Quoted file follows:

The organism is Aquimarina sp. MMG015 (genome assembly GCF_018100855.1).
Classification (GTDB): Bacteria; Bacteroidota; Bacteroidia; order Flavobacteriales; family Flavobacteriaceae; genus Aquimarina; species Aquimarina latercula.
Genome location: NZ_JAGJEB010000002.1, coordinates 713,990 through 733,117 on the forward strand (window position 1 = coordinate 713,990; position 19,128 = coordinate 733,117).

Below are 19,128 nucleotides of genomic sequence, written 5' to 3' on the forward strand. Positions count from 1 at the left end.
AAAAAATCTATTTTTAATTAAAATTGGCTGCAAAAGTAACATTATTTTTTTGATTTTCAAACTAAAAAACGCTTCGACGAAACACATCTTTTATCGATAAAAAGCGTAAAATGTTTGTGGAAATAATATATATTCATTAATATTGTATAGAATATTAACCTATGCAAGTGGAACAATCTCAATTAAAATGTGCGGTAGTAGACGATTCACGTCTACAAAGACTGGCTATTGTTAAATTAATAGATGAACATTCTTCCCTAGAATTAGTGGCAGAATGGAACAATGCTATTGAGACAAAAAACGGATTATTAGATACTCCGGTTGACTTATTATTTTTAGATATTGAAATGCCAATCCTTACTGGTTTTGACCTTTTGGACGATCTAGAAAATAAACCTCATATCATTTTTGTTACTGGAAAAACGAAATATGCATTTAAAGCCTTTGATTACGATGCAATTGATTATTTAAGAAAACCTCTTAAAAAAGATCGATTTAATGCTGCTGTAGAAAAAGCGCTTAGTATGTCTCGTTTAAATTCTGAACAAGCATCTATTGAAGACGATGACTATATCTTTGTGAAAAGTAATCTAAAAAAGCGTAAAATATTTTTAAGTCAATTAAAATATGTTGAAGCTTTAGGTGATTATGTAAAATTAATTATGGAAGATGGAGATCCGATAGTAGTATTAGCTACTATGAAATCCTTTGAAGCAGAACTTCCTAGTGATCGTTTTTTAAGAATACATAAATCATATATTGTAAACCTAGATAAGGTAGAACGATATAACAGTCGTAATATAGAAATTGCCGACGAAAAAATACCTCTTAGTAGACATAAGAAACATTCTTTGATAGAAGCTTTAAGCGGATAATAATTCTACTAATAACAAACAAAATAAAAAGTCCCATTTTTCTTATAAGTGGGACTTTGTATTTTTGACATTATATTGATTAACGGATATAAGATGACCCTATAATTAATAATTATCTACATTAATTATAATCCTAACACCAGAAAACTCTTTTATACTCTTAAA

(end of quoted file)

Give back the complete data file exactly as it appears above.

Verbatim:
The organism is Aquimarina sp. MMG015 (genome assembly GCF_018100855.1).
Classification (GTDB): Bacteria; Bacteroidota; Bacteroidia; order Flavobacteriales; family Flavobacteriaceae; genus Aquimarina; species Aquimarina latercula.
Genome location: NZ_JAGJEB010000002.1, coordinates 713,990 through 733,117 on the forward strand (window position 1 = coordinate 713,990; position 19,128 = coordinate 733,117).

Below are 19,128 nucleotides of genomic sequence, written 5' to 3' on the forward strand. Positions count from 1 at the left end.
AAAAAATCTATTTTTAATTAAAATTGGCTGCAAAAGTAACATTATTTTTTTGATTTTCAAACTAAAAAACGCTTCGACGAAACACATCTTTTATCGATAAAAAGCGTAAAATGTTTGTGGAAATAATATATATTCATTAATATTGTATAGAATATTAACCTATGCAAGTGGAACAATCTCAATTAAAATGTGCGGTAGTAGACGATTCACGTCTACAAAGACTGGCTATTGTTAAATTAATAGATGAACATTCTTCCCTAGAATTAGTGGCAGAATGGAACAATGCTATTGAGACAAAAAACGGATTATTAGATACTCCGGTTGACTTATTATTTTTAGATATTGAAATGCCAATCCTTACTGGTTTTGACCTTTTGGACGATCTAGAAAATAAACCTCATATCATTTTTGTTACTGGAAAAACGAAATATGCATTTAAAGCCTTTGATTACGATGCAATTGATTATTTAAGAAAACCTCTTAAAAAAGATCGATTTAATGCTGCTGTAGAAAAAGCGCTTAGTATGTCTCGTTTAAATTCTGAACAAGCATCTATTGAAGACGATGACTATATCTTTGTGAAAAGTAATCTAAAAAAGCGTAAAATATTTTTAAGTCAATTAAAATATGTTGAAGCTTTAGGTGATTATGTAAAATTAATTATGGAAGATGGAGATCCGATAGTAGTATTAGCTACTATGAAATCCTTTGAAGCAGAACTTCCTAGTGATCGTTTTTTAAGAATACATAAATCATATATTGTAAACCTAGATAAGGTAGAACGATATAACAGTCGTAATATAGAAATTGCCGACGAAAAAATACCTCTTAGTAGACATAAGAAACATTCTTTGATAGAAGCTTTAAGCGGATAATAATTCTACTAATAACAAACAAAATAAAAAGTCCCATTTTTCTTATAAGTGGGACTTTGTATTTTTGACATTATATTGATTAACGGATATAAGATGACCCTATAATTAATAATTATCTACATTAATTATAATCCTAACACCAGAAAACTCTTTTATACTCTTAAA